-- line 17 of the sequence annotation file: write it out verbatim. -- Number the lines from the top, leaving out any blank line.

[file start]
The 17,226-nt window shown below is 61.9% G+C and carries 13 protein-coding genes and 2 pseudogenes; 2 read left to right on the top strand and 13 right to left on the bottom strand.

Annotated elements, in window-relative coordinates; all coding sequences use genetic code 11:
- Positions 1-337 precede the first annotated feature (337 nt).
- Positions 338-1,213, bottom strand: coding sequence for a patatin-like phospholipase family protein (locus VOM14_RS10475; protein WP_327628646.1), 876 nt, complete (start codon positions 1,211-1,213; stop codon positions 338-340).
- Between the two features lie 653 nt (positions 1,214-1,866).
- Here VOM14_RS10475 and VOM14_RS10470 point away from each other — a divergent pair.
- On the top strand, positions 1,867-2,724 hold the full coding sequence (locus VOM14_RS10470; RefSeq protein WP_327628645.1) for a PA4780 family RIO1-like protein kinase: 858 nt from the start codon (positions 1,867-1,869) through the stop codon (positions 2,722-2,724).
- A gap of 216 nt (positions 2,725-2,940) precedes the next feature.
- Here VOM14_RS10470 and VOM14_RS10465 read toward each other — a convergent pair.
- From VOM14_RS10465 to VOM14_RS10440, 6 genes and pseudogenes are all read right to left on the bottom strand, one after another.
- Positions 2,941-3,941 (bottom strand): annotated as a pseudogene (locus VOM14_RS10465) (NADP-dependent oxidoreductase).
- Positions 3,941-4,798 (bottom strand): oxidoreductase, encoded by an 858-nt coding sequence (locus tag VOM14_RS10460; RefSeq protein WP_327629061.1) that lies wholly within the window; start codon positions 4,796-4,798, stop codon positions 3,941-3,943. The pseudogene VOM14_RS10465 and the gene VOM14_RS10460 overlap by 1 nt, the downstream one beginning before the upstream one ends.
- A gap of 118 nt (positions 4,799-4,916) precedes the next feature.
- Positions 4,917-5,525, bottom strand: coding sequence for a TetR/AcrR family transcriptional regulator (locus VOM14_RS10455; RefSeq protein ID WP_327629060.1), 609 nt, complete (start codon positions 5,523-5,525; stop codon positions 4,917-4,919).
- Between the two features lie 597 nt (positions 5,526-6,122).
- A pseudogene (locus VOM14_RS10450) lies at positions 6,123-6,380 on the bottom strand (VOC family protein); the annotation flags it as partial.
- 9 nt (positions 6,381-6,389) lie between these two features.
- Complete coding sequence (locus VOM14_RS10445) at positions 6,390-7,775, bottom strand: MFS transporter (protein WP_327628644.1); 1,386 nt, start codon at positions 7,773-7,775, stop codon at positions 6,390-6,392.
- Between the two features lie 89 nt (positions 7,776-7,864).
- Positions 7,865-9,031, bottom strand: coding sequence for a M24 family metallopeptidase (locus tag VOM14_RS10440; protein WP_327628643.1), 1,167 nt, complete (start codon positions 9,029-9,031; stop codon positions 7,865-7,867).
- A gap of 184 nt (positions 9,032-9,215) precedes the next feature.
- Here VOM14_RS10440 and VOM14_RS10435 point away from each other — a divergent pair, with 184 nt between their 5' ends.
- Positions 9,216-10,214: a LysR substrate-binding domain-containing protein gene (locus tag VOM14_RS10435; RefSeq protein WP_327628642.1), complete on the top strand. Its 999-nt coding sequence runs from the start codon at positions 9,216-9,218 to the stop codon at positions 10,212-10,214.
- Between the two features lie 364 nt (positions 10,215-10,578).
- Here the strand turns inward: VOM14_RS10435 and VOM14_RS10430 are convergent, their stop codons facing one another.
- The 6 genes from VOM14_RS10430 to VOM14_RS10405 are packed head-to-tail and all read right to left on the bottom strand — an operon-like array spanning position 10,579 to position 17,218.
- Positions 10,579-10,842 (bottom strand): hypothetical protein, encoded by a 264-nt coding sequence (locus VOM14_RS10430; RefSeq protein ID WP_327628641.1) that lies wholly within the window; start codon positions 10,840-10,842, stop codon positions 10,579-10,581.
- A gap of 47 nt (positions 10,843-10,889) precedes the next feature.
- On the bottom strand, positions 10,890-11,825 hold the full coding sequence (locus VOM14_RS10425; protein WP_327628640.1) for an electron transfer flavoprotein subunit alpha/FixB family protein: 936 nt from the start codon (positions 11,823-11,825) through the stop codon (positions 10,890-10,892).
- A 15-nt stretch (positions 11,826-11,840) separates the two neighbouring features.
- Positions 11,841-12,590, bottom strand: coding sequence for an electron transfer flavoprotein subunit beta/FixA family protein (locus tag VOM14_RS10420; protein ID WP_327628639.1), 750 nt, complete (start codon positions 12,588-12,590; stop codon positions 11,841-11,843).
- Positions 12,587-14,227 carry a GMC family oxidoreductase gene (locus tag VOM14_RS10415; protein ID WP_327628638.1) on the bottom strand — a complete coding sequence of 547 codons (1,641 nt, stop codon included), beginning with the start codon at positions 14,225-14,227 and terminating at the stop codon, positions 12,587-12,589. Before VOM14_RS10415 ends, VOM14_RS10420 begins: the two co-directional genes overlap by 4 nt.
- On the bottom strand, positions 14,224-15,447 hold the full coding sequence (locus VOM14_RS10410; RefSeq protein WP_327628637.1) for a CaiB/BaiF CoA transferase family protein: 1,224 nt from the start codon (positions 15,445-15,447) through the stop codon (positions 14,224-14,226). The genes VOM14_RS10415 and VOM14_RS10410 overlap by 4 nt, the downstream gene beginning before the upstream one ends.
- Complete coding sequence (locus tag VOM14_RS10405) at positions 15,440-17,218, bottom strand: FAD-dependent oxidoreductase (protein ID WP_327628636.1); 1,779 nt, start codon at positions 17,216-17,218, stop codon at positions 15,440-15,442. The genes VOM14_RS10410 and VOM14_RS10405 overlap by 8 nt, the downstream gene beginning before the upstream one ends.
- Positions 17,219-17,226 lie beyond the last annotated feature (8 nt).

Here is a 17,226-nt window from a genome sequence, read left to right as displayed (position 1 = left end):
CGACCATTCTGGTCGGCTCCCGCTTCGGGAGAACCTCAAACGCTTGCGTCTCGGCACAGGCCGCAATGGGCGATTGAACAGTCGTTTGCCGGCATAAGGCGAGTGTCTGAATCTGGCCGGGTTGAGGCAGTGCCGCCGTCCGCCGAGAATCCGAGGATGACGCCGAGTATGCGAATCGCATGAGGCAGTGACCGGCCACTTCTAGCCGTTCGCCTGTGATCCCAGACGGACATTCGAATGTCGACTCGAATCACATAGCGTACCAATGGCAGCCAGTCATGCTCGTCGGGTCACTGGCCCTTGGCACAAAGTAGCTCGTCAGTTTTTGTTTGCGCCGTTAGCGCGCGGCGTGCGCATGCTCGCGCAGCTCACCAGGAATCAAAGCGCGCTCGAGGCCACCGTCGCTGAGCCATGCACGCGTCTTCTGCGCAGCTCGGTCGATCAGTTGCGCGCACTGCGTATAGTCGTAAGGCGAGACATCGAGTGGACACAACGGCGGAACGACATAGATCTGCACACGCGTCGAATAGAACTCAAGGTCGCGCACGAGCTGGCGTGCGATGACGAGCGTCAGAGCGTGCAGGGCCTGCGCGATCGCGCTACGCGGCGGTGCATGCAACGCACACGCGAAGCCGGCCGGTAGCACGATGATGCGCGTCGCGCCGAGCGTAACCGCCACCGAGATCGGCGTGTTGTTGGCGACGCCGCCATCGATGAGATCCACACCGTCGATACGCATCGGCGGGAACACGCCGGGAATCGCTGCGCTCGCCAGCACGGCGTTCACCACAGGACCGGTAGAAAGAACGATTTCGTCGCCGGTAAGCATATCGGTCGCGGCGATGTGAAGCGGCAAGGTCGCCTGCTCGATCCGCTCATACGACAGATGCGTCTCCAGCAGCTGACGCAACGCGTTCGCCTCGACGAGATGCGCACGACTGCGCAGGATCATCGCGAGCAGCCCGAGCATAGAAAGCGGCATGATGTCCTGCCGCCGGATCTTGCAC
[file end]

- 9 nt (positions 6,381-6,389) lie between these two features.